It means Australia will potentially have access to more potent performance variants of the Mustang when they are released in the States.
“We’re very aware of how popular the Mustang has been since it was launched in Australia,” says Mustang Chief Engineer Carl Widmann. “The US is very aware of how popular the initial launch of the Mustang has been in Australia.”
In town for the local launch of Ford Australia’s new hero car, Widmann has seen first hand the excitement for the Mustang, spoken to dealers desperate to get their hands on more stock and listened to the feedback from Ford Australia PR on just how short-stocked Australian Ford dealers will be.
“Australia is a very important market for us,” Widmann said. “In fact, we consider it our most significant RHD market and we also consider Australia to be right at the top in terms of markets overall.
"The excitement for the car, the understanding of the history and tradition and the way Australian fans have embraced it before it was even available, is significant.”
As such, Australia - and what Australian buyers want - will play a role in any future RHD Mustang development.
“That’s absolutely the case,” Widmann said. “A market with as much demand as Australia, that has the potential to grow the way Australia can, is very much worthy of being involved in development decisions.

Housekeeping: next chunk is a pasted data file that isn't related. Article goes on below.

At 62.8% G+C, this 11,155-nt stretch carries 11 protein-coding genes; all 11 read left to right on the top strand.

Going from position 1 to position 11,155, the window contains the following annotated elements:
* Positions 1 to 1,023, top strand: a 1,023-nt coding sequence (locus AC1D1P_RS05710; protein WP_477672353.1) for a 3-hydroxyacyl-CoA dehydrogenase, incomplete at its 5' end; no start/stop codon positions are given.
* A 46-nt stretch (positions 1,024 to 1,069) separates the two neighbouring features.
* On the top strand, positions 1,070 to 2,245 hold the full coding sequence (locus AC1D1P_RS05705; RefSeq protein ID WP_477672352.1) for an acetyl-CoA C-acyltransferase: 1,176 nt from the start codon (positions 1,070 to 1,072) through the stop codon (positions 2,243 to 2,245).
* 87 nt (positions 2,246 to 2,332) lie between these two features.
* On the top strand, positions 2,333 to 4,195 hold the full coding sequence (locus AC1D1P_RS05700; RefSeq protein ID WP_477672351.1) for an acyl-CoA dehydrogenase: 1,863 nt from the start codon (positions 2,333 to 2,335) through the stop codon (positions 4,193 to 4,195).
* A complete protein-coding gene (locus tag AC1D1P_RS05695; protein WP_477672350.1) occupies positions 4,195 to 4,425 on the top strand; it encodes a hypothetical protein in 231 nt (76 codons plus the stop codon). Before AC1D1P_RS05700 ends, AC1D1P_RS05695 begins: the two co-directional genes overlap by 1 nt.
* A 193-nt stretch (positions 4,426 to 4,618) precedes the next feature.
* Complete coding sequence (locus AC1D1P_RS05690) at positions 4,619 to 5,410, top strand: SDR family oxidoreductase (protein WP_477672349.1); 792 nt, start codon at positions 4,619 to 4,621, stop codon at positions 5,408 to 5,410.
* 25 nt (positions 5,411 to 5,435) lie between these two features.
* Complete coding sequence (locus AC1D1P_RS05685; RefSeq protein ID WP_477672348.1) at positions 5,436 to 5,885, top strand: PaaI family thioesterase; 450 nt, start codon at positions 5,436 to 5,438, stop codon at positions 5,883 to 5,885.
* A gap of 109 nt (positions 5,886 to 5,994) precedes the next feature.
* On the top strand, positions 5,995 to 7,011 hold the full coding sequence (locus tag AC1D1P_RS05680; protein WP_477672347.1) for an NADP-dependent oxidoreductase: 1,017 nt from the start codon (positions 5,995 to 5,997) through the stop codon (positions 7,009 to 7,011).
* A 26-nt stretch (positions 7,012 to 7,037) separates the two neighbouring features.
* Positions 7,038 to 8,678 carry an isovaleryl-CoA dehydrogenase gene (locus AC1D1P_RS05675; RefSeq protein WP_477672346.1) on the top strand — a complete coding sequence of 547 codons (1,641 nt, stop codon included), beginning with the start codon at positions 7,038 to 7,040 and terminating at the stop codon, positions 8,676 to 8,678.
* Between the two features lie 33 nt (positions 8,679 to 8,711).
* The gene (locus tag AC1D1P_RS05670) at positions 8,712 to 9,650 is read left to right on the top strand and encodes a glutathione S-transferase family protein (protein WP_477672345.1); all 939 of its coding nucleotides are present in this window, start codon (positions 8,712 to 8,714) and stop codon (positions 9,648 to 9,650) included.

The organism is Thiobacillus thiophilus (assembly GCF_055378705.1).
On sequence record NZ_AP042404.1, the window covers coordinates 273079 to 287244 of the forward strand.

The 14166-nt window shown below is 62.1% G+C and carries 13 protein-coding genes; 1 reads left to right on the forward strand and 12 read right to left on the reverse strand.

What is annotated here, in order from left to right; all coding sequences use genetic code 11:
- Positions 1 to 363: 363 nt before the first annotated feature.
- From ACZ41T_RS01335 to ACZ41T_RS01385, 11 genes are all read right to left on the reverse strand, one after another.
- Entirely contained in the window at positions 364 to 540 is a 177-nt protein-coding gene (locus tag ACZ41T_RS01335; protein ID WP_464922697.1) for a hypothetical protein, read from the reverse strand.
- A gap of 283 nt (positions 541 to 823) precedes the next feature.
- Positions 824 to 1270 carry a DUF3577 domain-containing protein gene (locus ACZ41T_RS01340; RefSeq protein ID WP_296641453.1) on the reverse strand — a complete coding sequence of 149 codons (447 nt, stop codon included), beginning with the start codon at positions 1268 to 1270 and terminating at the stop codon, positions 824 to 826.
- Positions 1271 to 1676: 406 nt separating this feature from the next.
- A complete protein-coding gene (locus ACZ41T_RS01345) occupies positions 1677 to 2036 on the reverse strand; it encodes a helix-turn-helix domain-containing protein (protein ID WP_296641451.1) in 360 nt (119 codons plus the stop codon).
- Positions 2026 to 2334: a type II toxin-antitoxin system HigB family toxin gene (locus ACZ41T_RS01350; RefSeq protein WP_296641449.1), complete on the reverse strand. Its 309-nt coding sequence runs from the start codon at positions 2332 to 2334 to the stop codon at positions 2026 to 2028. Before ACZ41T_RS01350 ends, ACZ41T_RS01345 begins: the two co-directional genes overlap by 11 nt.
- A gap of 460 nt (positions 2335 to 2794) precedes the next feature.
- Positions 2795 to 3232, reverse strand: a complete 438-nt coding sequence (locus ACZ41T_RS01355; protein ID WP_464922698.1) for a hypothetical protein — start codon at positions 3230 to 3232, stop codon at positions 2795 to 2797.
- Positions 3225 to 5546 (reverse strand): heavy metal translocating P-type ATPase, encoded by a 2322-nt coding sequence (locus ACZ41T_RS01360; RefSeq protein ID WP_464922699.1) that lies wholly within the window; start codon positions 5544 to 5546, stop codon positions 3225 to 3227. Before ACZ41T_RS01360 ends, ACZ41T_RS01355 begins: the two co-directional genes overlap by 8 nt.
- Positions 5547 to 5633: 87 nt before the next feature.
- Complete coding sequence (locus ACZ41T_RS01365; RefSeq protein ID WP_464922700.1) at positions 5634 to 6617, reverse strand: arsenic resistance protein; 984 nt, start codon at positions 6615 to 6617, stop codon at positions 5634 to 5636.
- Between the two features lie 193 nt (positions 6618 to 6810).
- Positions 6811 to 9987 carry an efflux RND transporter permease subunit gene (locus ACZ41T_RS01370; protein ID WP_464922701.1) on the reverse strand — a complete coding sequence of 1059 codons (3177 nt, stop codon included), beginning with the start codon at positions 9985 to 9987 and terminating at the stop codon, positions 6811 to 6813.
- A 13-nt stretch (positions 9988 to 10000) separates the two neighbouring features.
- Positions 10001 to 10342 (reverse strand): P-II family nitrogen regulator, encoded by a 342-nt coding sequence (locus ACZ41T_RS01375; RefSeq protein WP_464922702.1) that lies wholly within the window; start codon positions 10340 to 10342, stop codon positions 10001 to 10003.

"It’s a strong position to be in to influence global development for RHD vehicles.”
Australian buyers can see the beginnings of that process in the fact that all Mustangs sold here will get the performance suspension package as standard fitment. It’s something that is optional in the United States.
“That’s one example, but there will be more examples of where we can tailor things to Australian cars,” Widmann said.
Above: this one's a no, but the next-generation Mustang GT350 could be a starter for Australia.
Unfortunately, given the timeline of development, Australia will miss out on the GT350 version of the current model, but, based on Widmann's comments, the future will almost certainly be a different story.
If the price is right, you can force significant sales for performance variants of the Mustang in Australia.
CarAdvice presses Widmann further on why Australian delivered Mustangs will miss out on the coveted ‘Burnout Mode’ that the US cars get.
“Regulations, basically,” he says. “It’s just software though isn’t it? It’s not that hard to tweak, and I’m sure some clever local tuners will work their way around that pretty quickly!”